The ill-fated settlement of Purrysburg in South Carolina was essentially the fruit of one man's dream - you might even call it an obsession.
Jean-Pierre Pury was born in Neuchâtel in 1675, the son of a tinsmith who died while he was still a baby. At the surprisingly young age of 18, he was appointed tax collector of the village of Boudry, but was dismissed the following year. In 1709 he became mayor of the village of Lignières, but bad luck dogged him: his home was destroyed in a fire, and his wine-exporting business went bankrupt. Heavily in debt, he resigned as mayor in 1711, and went into the service of the Dutch East Indies Company.
In 1713, "corporal" Pury escorted 70 recruits to Java, putting in at the Cape in South Africa on the way. Here, it seems, his dream of European colonisation was born: he saw the possibility of expanding the small community serving the port into a major settlement which could exploit the full potential of the virgin territory. He drew up a proposal which he sent to one of the company directors, but was forced to continue his voyage to Batavia (now called Jakarta) without receiving a reply.
Pury remained in Batavia for about 4 years, but his colonial vision never deserted him, and in 1717 he presented a new proposal of colonisation to the company - this time concerning Australia, which was then known as New Holland. Based on what he had seen in South Africa, he firmly believed that the ideal site for implanting a European colony was at 33° North or South of the Equator, and that the fertility of the land depended on its latitude. In spite of Pury's persuasive letters and pamphlets, however, his proposal was once again rejected.
Undeterred, Pury turned his attention to the New World, and in 1724, after his return to Neuchâtel, wrote to George I, proposing the foundation of a town in South Carolina (which had recently come under the control of the British Crown). He would recruit 600 "poor Swiss Protestants" as settlers in return for 24,000 acres of land for himself and the rank of colonel. A large number of prospective emigrants gathered in Neuchâtel in October 1726, but the promised financial support failed to materialise, and in the end, the Neuchâtel authorities had to step in to supply the stranded indigents with enough money to return home, Pury and his associates having fled. A small number of this group eventually made their own way via Holland to England, and finally to South Carolina.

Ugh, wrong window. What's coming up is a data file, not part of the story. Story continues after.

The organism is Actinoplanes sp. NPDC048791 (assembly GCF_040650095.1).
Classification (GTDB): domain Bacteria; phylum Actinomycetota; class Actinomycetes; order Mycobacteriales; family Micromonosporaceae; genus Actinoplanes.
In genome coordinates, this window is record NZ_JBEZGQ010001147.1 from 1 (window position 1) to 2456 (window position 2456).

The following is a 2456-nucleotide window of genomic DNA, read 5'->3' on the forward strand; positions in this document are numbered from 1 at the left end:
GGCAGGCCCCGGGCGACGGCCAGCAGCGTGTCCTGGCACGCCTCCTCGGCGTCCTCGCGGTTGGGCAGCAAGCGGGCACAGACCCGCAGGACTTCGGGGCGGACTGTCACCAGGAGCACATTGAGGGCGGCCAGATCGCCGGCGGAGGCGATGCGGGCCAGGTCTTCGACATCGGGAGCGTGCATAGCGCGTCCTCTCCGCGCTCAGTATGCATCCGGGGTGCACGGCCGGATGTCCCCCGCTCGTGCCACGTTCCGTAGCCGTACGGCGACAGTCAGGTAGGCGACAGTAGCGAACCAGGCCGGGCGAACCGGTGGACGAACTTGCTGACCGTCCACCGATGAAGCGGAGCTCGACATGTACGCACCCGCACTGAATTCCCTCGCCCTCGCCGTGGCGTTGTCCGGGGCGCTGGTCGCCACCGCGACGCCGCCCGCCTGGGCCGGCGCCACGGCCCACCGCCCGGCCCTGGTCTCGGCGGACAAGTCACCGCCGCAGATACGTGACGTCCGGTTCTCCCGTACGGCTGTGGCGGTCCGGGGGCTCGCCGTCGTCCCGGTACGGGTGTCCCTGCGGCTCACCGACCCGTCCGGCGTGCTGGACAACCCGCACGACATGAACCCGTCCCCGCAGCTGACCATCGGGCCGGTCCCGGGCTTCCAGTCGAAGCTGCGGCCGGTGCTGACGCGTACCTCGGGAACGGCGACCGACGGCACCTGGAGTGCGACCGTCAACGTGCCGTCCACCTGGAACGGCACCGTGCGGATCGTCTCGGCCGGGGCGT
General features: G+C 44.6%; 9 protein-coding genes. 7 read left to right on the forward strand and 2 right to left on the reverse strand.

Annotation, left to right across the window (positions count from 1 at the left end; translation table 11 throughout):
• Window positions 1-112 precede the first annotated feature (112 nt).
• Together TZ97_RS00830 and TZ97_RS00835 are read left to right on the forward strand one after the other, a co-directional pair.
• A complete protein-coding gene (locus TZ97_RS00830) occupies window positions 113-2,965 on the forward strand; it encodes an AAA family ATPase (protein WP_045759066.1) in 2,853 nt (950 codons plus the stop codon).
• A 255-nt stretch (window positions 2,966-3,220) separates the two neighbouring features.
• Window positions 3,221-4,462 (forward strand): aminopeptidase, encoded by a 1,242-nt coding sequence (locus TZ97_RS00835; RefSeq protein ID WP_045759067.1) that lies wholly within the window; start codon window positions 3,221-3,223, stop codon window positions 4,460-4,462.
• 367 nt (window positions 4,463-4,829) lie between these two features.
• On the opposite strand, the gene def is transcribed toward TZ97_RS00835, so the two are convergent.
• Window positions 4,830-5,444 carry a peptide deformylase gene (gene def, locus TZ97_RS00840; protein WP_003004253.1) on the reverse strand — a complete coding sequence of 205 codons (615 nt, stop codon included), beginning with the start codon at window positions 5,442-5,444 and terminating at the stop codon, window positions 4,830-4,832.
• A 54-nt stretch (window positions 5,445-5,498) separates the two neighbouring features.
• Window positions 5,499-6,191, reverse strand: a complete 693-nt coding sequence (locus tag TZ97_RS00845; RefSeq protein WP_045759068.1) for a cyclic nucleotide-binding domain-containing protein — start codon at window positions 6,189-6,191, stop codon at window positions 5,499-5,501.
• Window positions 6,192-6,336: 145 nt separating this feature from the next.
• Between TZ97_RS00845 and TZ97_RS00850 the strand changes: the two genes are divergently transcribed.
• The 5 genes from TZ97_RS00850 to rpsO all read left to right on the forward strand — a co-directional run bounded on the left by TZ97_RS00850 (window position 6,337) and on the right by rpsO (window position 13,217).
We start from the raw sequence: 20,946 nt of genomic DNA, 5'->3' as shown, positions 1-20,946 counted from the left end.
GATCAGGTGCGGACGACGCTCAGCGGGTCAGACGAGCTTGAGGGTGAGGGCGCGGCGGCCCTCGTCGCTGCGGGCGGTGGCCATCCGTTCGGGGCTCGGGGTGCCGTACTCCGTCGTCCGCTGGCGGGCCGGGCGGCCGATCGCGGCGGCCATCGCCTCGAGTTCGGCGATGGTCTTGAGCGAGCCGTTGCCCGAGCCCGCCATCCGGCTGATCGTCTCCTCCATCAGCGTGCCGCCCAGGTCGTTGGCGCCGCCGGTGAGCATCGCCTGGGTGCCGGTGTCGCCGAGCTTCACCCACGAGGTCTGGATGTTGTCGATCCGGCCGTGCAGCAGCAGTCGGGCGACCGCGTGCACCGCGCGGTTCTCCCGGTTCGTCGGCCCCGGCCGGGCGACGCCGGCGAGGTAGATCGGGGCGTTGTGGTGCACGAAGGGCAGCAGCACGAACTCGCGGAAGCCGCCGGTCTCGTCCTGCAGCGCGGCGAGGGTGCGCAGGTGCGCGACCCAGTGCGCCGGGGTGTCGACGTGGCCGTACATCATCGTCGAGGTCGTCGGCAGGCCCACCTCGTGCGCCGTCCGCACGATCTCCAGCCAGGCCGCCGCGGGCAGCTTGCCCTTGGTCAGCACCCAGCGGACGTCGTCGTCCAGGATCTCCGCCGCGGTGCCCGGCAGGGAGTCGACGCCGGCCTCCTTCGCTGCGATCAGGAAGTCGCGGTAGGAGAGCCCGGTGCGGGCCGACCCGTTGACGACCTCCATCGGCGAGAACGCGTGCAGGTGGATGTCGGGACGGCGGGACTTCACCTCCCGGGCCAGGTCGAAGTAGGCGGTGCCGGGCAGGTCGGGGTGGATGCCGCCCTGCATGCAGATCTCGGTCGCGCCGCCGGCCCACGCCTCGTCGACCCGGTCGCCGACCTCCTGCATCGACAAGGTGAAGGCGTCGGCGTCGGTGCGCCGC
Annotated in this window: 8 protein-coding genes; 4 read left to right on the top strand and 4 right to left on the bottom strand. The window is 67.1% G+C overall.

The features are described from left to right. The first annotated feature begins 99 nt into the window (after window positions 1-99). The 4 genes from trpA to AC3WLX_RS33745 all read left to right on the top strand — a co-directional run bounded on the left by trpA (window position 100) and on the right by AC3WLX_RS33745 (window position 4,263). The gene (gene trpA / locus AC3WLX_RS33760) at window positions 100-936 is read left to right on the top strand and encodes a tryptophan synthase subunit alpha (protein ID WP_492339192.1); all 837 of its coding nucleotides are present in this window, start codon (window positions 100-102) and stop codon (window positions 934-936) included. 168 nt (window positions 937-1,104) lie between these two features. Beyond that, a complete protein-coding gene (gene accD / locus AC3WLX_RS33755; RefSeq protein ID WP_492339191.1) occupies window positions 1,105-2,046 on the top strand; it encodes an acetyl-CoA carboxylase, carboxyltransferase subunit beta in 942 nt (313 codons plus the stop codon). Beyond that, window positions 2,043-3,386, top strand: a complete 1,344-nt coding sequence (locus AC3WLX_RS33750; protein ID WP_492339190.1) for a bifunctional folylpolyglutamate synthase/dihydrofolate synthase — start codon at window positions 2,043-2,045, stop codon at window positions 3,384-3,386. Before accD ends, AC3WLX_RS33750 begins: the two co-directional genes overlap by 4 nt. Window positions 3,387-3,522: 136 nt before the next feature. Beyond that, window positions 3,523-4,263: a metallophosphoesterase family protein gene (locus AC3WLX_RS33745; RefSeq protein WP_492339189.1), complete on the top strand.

In 1730, Pury presented fresh proposals to the Crown, wihich at long last would come to fruition. Mindful of the French colony in neighbouring Louisiana, and the Spanish presence to the south, the British government was ready to encourage colonisation, and the following year, Pury visited South Carolina, and presented his proposals to the General Assembly at Charlestown, before choosing the site for his future settlement beside the Savannah River, some 30 miles inland. He was given the rank of colonel by the Crown, and promised 12,000 acres of land rent-free - later increased to 48,000 acres.
Pury envisaged a largely agricultural colony, growing silk, hemp and indigo for exportation, and back in Neuchâtel he published a pamphlet describing South Carolina in extravagant terms, which provoked considerable interest from potential settlers. The first contingent of 150 arrived in Charlestown in the late autumn of 1732, with more following over the next few years: mainly Swiss from Neuchâtel and the French-speaking cantons, but also some Swiss Germans and French Protestants.
Purrysburg grew into a town of about 600 inhabitants, but it never truly thrived as Pury hoped. The site on the Yamasee bluff had been chosen principally for military defence, and much of the land was totally unsuitable for agriculture. It was too far inland for commercial navigation, and was bounded by malarial swamp land. The settlers suffered badly from the heat and illness, and there were disputes concerning land allocation almost from the start, with many receiving grants which were completely worthless.
Jean-Pierre Pury died in 1736, and his oldest son Charles was murdered in a slave uprising in 1754. Many of the settlers moved away to more prosperous townships, and Purrysburg had completely disappeared by the end of the 19th century. Today a stone cross marks its former emplacement.